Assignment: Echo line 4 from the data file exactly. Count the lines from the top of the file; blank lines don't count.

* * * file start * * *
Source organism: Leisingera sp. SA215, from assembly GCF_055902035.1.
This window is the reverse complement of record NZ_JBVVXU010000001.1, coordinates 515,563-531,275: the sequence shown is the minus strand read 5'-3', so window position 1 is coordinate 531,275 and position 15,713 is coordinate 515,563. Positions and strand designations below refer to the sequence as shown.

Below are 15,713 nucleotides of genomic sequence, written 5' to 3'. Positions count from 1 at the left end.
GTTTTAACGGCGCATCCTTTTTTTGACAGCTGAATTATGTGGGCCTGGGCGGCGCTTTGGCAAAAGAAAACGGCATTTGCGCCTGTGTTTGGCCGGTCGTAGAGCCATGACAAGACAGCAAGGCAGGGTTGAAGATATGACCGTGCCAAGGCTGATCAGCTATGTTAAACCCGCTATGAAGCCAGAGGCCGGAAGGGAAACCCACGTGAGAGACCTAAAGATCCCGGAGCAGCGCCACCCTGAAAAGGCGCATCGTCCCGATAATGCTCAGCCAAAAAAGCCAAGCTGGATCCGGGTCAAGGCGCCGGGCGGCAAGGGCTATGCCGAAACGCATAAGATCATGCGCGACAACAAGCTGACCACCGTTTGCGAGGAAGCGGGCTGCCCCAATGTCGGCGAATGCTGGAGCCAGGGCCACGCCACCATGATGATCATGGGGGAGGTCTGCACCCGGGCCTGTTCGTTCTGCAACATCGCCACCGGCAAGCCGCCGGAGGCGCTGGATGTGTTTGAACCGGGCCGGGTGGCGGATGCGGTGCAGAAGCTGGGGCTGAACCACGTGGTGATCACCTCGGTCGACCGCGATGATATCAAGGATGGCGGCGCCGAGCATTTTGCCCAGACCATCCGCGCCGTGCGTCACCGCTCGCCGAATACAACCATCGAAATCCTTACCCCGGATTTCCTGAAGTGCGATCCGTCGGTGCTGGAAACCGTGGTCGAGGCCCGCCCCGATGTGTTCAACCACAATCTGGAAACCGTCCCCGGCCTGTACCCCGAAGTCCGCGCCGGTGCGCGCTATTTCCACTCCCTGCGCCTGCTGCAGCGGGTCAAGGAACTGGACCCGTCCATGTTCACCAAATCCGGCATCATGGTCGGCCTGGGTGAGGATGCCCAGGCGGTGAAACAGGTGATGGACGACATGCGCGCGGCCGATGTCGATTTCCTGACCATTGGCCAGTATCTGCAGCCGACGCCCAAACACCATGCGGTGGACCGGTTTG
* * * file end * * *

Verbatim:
GTTTTAACGGCGCATCCTTTTTTTGACAGCTGAATTATGTGGGCCTGGGCGGCGCTTTGGCAAAAGAAAACGGCATTTGCGCCTGTGTTTGGCCGGTCGTAGAGCCATGACAAGACAGCAAGGCAGGGTTGAAGATATGACCGTGCCAAGGCTGATCAGCTATGTTAAACCCGCTATGAAGCCAGAGGCCGGAAGGGAAACCCACGTGAGAGACCTAAAGATCCCGGAGCAGCGCCACCCTGAAAAGGCGCATCGTCCCGATAATGCTCAGCCAAAAAAGCCAAGCTGGATCCGGGTCAAGGCGCCGGGCGGCAAGGGCTATGCCGAAACGCATAAGATCATGCGCGACAACAAGCTGACCACCGTTTGCGAGGAAGCGGGCTGCCCCAATGTCGGCGAATGCTGGAGCCAGGGCCACGCCACCATGATGATCATGGGGGAGGTCTGCACCCGGGCCTGTTCGTTCTGCAACATCGCCACCGGCAAGCCGCCGGAGGCGCTGGATGTGTTTGAACCGGGCCGGGTGGCGGATGCGGTGCAGAAGCTGGGGCTGAACCACGTGGTGATCACCTCGGTCGACCGCGATGATATCAAGGATGGCGGCGCCGAGCATTTTGCCCAGACCATCCGCGCCGTGCGTCACCGCTCGCCGAATACAACCATCGAAATCCTTACCCCGGATTTCCTGAAGTGCGATCCGTCGGTGCTGGAAACCGTGGTCGAGGCCCGCCCCGATGTGTTCAACCACAATCTGGAAACCGTCCCCGGCCTGTACCCCGAAGTCCGCGCCGGTGCGCGCTATTTCCACTCCCTGCGCCTGCTGCAGCGGGTCAAGGAACTGGACCCGTCCATGTTCACCAAATCCGGCATCATGGTCGGCCTGGGTGAGGATGCCCAGGCGGTGAAACAGGTGATGGACGACATGCGCGCGGCCGATGTCGATTTCCTGACCATTGGCCAGTATCTGCAGCCGACGCCCAAACACCATGCGGTGGACCGGTTTG